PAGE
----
A few minutes can prevent mistakes in ordering the wrong cabinet doors for your kitchen remodeling project.
#1. Avoid measuring errors.
When you order cabinet doors or drawer fronts be aware that the size you order will be the size you receive.
Because different hinge choices no longer allow for a consistent rule-of-thumb that adds some constant size increase to the cabinet opening size, the buyer needs to order the exact size door required by the hinge design. Different hinges will have different overlay requirements.
If you are ordering hinges along with the doors, the door manufacturer will be able to assist with the door sizing because of his familiarity with the hinges he carries.
#2. You likely have a good idea of the finished look you are after, so you are ready for the “appearance” decisions.
The first decision is between the two major door styles, Cope & Stick and Mitered.
Cope and Stick, or traditional cabinet doors, are the most common and come in square, arched, and double arched styles.
Examples of Cope & Stick doors can be seen here.
Mitered doors are all square but, because of the joining method, allow for an almost unlimited number or frame pattern designs.
Examples of Mitered doors can be seen here.
#3. Also contributing to the overall look of your cabinet doors will be the wood type they are made of.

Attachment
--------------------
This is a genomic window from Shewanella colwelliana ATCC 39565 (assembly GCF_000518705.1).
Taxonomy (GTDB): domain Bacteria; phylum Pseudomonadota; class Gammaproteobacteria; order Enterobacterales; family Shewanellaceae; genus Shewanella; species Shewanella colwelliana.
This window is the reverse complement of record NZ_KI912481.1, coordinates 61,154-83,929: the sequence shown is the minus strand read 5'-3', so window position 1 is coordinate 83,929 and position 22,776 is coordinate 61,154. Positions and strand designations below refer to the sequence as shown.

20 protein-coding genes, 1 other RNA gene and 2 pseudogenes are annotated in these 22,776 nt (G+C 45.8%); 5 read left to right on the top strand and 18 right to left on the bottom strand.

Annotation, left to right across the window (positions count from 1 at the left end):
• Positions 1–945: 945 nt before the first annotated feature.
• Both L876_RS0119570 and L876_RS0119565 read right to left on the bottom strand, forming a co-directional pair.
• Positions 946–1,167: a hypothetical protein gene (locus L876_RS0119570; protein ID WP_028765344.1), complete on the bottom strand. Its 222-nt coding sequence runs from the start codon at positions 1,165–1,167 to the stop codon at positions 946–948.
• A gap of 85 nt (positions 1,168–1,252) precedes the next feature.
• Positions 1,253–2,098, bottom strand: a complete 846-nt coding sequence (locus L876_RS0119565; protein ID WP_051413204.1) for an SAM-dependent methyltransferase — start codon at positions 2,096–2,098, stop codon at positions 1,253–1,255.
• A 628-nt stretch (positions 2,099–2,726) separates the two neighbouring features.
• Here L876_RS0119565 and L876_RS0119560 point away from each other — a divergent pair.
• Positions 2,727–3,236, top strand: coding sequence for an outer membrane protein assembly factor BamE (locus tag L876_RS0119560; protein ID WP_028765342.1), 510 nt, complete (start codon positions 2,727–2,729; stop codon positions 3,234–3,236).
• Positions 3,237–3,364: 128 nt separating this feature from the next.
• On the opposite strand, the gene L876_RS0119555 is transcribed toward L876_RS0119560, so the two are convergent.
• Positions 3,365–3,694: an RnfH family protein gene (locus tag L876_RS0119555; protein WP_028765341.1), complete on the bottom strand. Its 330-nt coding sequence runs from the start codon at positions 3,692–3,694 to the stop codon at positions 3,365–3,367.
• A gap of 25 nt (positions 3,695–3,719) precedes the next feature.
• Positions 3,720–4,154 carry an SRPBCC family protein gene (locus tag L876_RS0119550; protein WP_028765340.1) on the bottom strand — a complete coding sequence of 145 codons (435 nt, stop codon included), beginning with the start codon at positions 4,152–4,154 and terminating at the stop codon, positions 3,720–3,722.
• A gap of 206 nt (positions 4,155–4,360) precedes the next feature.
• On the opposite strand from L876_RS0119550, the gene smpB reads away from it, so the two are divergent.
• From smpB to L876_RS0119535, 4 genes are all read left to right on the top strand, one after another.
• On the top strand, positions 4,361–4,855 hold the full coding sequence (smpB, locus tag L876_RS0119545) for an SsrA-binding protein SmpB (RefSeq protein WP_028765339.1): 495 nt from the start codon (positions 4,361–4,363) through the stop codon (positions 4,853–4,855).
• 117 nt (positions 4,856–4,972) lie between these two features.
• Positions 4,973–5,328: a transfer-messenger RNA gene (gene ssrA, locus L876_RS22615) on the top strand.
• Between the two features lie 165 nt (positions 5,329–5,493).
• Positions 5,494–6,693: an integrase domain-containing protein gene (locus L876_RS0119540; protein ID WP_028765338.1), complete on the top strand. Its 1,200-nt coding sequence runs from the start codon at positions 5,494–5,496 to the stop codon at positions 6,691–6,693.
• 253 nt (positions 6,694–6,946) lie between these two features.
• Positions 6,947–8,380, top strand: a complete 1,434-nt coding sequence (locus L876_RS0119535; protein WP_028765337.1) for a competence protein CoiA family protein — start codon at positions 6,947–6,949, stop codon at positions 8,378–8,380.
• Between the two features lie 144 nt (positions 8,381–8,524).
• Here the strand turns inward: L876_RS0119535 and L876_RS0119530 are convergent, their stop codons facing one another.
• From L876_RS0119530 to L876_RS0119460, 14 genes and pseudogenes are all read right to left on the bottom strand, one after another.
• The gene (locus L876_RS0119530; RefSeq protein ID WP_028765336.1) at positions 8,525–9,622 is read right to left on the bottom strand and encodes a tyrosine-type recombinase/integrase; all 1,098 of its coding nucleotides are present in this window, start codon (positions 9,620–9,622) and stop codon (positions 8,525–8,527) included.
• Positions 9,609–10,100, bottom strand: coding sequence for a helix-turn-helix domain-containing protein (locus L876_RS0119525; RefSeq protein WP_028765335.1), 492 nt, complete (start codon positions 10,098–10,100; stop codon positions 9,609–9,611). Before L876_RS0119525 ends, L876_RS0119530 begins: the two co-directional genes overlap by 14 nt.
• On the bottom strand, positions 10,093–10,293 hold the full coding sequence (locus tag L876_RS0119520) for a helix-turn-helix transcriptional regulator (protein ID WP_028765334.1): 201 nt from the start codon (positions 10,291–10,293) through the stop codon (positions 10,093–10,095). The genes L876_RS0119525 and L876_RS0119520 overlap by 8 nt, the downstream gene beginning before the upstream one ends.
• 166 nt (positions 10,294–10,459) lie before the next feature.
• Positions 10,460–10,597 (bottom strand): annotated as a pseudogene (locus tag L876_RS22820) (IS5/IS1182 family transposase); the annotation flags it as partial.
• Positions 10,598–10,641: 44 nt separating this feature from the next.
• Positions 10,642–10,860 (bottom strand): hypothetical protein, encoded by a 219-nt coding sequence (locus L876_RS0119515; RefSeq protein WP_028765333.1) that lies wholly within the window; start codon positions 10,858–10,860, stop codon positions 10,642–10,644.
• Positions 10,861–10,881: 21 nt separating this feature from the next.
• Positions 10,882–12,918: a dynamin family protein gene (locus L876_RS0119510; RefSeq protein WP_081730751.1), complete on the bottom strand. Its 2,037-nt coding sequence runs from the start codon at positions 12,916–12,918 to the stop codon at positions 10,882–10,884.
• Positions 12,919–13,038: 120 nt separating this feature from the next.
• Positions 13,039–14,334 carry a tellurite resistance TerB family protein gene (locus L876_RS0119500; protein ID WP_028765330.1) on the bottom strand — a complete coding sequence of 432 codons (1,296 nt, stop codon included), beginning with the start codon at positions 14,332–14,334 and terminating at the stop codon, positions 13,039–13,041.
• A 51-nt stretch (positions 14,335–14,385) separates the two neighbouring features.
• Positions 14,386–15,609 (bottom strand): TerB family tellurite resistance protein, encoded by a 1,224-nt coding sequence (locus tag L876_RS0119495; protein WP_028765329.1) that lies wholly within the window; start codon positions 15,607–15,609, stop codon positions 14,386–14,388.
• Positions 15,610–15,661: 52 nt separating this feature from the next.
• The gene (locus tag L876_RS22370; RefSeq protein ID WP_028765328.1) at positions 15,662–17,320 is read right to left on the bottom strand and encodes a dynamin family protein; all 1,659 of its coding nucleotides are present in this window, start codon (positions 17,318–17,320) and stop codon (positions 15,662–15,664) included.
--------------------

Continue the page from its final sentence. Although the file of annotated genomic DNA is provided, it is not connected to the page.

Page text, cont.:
If you are seeking a painted look, order your new doors in Paint-Grade. Paint Grade doors usually have the frames made from Poplar, Alder, or Maple, and the panels made from MDF (Medium Density Fiberboard) or a solid wood like Poplar, Alder, or Maple.
MDF is preferred because it does not react dimensionally to changes in humidity like solid woods.
If you are looking for cabinet doors that can be stained or lacquered and have the look of finished wood, you can choose between almost any wood type. The most popular being Oak, Alder, Maple, Hickory, Birch, Cherry, and Pine. Cabinet doors are also made from these woods with knotty included for a rustic look.
Examples of several woods can be seen here.
There are several sources for new cabinet doors.
Retail outlets like Home Depot and hardware chains have a selection of doors.
These retail outlets tend to have higher prices mainly due to the expense of inventory and salaried sales people.
Another source, made possible by the internet, is factory-direct from the manufacturer.
Manufacturer websites offer several advantages over retail outlets.
The first advantage is price; expect to save 25% to 40% by buying direct.
The second advantage is time of delivery; with no middlemen or distribution warehouses between you and the factory, you will receive your order on about 2-weeks instead of 4-to-6 weeks.
The third advantage in buying factory direst is the selection. While retail stores are limited in what they can stock by space and inventory cost, the manufactured builds each order as it is received.
You are not limited to ordering only the doors the retail chain carries, when buying factory-direct, you can order any door style, not just the styles in the stores catalog.
Keep in mind, the factory that you order from online is often the same factory that the retail chain also orders from.
So if you are likely to be receiving the same cabinet doors, why not order factory direct and choose from a much larger selection, at a 30% lower price, and receive your order in half the time?
Visit the CabinetDoors.Com website and browse the manufacturer with the largest selection on the web.